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Hill v. Rickman

United States District Court, M.D. Tennessee, Nashville Division

August 7, 2019

ASTIN HILL, Plaintiff,
v.
f/n/u RICKMAN, et al., Defendants.

          MEMORANDUM OPINION AND ORDER

          WAVERLY D. CRENSHAW, JR. CHIEF UNITED STATES DISTRICT JUDGE

         Pending before the Court is a pro se “Supplemental Pleading” filed by Astin Hill, an inmate of the Davidson County Sheriff's Office in Nashville, Tennessee. (Doc. No. 7).

         By Order and accompanying Memorandum Opinion entered on July 22, 2019, the Court granted Plaintiff's application to proceed in forma pauperis, screened Plaintiff's complaint pursuant to the Prison Litigation Reform Act, 28 U.S.C. § 1915A, and found that the complaint failed to state claims upon which relief can be granted under 42 U.S.C. § 1983. (Doc. Nos. 4 and 5). Consequently, the Court dismissed this action (Doc. No. 5), and the Clerk entered final judgment on the following day. (Doc. No. 6). That means this case is no longer an active case and there are no further issues for the Court to resolve in this case.

         In Plaintiff's “Supplemental Pleading, ” he alleges facts that were not included in his complaint. (Doc. No. 7). As a result, the Court construes the pleading as a motion to amend the complaint. However, the Federal Rules of Civil Procedure do not permit a plaintiff to amend his complaint after the dismissal of his action and the entry of final judgment, which is the case here. The only way the Court can consider Plaintiff's motion is to construe it as motion seeking an amendment of the judgment pursuant to Rule 59(e) of the Federal Rules of Civil Procedure or a motion for relief from judgment pursuant to Federal Rule of Civil Procedure 60(b).

         Rule 59 provides that the court may grant a motion to alter or amend a judgment if there is a clear error of law, newly discovered evidence, an intervening change in controlling law, or to prevent manifest injustice. Fed.R.Civ.P. 59(e); see GenCorp, Inc. v. Am. Int'l Underwriters, 178 F.3d 804, 834 (6th Cir.1999). A motion to alter or amend judgment under Rule 59(e) must be filed no later than 28 days after the entry of the judgment. Fed.R.Civ.P. 59(e). Therefore, Plaintiff's motion, if construed as a Rule 59(e) motion, was timely filed.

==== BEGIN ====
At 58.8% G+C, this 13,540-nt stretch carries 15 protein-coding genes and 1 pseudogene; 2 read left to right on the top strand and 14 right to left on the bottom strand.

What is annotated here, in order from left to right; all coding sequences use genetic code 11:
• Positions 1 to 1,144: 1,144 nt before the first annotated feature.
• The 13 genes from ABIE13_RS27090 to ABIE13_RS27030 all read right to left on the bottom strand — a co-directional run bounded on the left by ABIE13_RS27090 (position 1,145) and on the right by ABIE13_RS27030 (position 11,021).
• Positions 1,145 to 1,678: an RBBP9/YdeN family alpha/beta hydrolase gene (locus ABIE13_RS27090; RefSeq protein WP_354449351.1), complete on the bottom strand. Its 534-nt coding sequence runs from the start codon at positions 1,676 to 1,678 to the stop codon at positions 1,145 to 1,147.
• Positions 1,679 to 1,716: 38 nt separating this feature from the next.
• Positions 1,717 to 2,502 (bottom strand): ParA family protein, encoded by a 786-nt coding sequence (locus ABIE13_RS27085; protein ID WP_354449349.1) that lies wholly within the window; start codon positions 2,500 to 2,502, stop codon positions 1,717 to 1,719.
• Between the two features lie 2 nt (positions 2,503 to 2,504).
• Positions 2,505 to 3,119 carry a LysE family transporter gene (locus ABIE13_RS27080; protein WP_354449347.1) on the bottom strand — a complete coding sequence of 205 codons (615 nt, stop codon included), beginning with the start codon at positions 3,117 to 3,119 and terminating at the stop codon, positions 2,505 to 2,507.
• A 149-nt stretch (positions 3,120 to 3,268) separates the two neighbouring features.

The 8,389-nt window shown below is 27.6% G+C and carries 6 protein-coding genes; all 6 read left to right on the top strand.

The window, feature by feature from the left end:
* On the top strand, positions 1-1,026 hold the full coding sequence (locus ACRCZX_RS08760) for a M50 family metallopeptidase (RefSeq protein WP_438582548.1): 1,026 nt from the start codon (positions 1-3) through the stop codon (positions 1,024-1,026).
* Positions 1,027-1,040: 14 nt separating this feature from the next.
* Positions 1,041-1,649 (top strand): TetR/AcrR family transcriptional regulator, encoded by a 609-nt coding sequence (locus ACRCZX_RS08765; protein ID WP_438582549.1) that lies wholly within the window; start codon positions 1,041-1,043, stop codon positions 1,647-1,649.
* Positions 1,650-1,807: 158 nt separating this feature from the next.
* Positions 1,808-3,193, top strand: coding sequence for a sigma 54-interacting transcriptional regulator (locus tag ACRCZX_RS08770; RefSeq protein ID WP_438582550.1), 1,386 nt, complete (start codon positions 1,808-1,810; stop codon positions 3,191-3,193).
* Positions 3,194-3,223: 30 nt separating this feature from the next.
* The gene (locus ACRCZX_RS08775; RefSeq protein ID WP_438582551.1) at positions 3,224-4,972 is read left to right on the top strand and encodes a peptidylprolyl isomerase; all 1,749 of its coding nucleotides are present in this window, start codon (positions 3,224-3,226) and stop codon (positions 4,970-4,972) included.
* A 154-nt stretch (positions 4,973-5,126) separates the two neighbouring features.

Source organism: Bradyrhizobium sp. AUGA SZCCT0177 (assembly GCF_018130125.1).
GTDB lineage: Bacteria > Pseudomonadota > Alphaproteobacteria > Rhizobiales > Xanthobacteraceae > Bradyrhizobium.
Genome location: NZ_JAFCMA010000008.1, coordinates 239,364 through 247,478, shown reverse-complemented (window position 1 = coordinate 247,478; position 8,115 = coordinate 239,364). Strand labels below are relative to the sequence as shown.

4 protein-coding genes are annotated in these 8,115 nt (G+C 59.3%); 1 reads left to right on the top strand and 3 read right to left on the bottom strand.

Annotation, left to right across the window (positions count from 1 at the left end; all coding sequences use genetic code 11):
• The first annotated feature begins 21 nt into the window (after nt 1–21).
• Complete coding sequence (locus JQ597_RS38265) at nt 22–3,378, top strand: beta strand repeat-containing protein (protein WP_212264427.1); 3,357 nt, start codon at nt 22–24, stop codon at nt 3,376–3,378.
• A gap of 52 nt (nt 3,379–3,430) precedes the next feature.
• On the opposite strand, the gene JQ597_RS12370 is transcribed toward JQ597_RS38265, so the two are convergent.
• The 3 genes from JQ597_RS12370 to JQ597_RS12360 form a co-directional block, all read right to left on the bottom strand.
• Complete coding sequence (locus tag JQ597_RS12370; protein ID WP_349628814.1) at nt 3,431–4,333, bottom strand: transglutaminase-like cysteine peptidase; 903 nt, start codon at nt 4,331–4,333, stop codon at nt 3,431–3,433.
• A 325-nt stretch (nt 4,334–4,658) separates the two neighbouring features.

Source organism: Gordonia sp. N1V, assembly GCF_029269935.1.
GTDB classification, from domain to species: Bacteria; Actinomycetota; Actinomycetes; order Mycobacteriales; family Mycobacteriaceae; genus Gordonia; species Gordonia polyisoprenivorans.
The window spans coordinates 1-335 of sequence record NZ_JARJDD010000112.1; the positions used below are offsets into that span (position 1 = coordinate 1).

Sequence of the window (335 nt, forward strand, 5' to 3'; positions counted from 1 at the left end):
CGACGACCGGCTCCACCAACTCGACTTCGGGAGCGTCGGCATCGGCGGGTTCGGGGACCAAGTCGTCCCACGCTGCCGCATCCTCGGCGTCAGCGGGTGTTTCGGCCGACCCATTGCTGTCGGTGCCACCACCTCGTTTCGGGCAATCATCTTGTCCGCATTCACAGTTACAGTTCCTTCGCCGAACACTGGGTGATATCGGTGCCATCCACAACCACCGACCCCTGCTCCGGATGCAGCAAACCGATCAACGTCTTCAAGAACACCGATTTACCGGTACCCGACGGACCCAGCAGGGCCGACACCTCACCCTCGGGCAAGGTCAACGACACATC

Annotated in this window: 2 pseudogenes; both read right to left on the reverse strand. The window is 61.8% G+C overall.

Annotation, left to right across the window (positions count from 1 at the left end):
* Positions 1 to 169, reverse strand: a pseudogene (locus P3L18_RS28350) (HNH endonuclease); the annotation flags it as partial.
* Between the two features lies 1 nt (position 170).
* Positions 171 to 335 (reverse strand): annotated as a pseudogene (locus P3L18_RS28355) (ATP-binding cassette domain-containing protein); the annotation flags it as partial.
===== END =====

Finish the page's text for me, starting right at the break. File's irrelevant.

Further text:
In his motion to amend, Plaintiff does not allege that there has been an intervening change in controlling law that would require the Court to revisit its previous analysis. Plaintiff does not seek to amend his complaint to add claims based on newly discovered evidence. However, Plaintiff does allege new facts that he previously had not alleged: as a result of having to sleep on the concrete floor in the stupid box for eight hours, Plaintiff now has back pain and a toe fungus. (Doc. No. 7 at 1).

         The Court previously dismissed Plaintiff's claims arising from his overnight confinement in the stupid box at the Davidson County Sheriff's Office because (1) Plaintiff had not named an entity capable of being sued with respect to those claims; and (2) even if he had named another defendant, his claims still failed as a matter of law because the conditions of his confinement did not rise to the level of an Eighth Amendment violation in part because Plaintiff had failed to allege any injury or harm resulting from the alleged incident. (Doc. No. 4 at 3-6). Although Plaintiff now alleges that he suffers from back pain and a toe fungus as a result of his overnight stay in the stupid box, Plaintiff still has not named a viable defendant to his cause of action. Neither has he alleged that any defendant acted with deliberate indifference with regard to the incident at issue. See Farmer v. Brennan, 511 U.S. 825, 834 (1994); Peterson v. County of Monroe, No. 12-CV-11460, 2014 WL 1328205, at *5 (E.D. Mich. Mar. 28, 2014) (dismissing prisoner-plaintiff's Section 1983 claim where plaintiff had not alleged that defendant who ordered the removal of plaintiff's mattress for twenty-four hours “was acting in spite of his knowledge of a substantial risk of serious harm.”).